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Humane Society International-India welcomes govt’s acceptance of non-animal tests for pesticide safety

Humane Society International-India welcomes govt’s acceptance of non-animal tests for pesticide safety
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NEW DELHI: In a move that could spare many animals from pain and death in crude 1940s-era experiments, the Registration Committee of the Central Insecticide Board under India’s Ministry of Agriculture has revised its pesticide testing regulations to recognize modern, human cell-based alternatives to rabbit tests for the assessment of eye and skin irritation. This decision comes after more than two years of campaigning by Humane Society International/India and negotiations between HSI/India, members of the pesticide industry and PETA India.

The revised “Guidance Document on Toxicology for Registration of Chemical Pesticides in India” also includes language that directs companies to consider new validated alternative methods to animal testing, and changing some previously ‘unconditional’ test requirements to conditional requirements. Notoriously cruel inhalation studies, in which rats or mice are confined to whole-body restraint tubes and forced to breathe in toxic vapours for up to six hours a day – sometimes for weeks on end or at such extreme levels to determine the chemical concentration that is lethal – are an example of a requirement that has been downgraded to conditional, meaning they may be waived going forward.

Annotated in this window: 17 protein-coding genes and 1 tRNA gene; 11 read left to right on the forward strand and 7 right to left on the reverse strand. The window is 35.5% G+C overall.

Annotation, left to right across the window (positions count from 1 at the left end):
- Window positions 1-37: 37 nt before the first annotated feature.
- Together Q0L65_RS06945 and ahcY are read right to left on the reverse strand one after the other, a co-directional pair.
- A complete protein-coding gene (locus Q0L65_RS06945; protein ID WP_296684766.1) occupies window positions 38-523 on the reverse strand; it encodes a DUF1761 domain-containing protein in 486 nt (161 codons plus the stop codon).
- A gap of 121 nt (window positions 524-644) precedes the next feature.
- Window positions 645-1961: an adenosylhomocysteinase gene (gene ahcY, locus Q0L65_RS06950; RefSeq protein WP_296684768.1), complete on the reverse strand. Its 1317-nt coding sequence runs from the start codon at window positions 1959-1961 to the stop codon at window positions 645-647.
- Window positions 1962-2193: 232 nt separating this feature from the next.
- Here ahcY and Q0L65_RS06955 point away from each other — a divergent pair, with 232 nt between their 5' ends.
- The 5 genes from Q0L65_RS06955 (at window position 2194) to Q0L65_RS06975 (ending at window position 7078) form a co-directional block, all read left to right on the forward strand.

HSI/India Managing Director Jayasimha Nuggehalli said: “We welcome the Registration Committee’s move to replace notoriously cruel and obsolete animal pesticide tests. It has been a long journey, and there much is still left to do to bring Indian regulations in line with international best practices for reduction and replacement of animal testing for pesticides. The new regulations put India on the right path and will save countless animals from needless suffering.”

In 2016 HSI/India identified a “dirty dozen” pesticide animal tests that could be ended immediately without risk to consumer or environmental safety. The recent action by the CIB-RC addresses two of these test areas, but overlooks other internationally-recognized animal-saving approaches that could spare thousands more animals for every pesticide chemical tested. Examples include:

·Calculation of a pesticide formulation’s toxicity instead of conducting repeat “lethal dose” testing via oral, skin and inhalation routes

·An animal-free test strategy for skin allergy that predicts human reactions with greater accuracy than any of the accepted animal tests

·An “extended 1-generation” test that reduces animal use by 1,200 rats per test
HSI/India will continue its dialogue with Indian authorities and industry executives until all available animal testing alternatives are fully accepted and implemented in practice.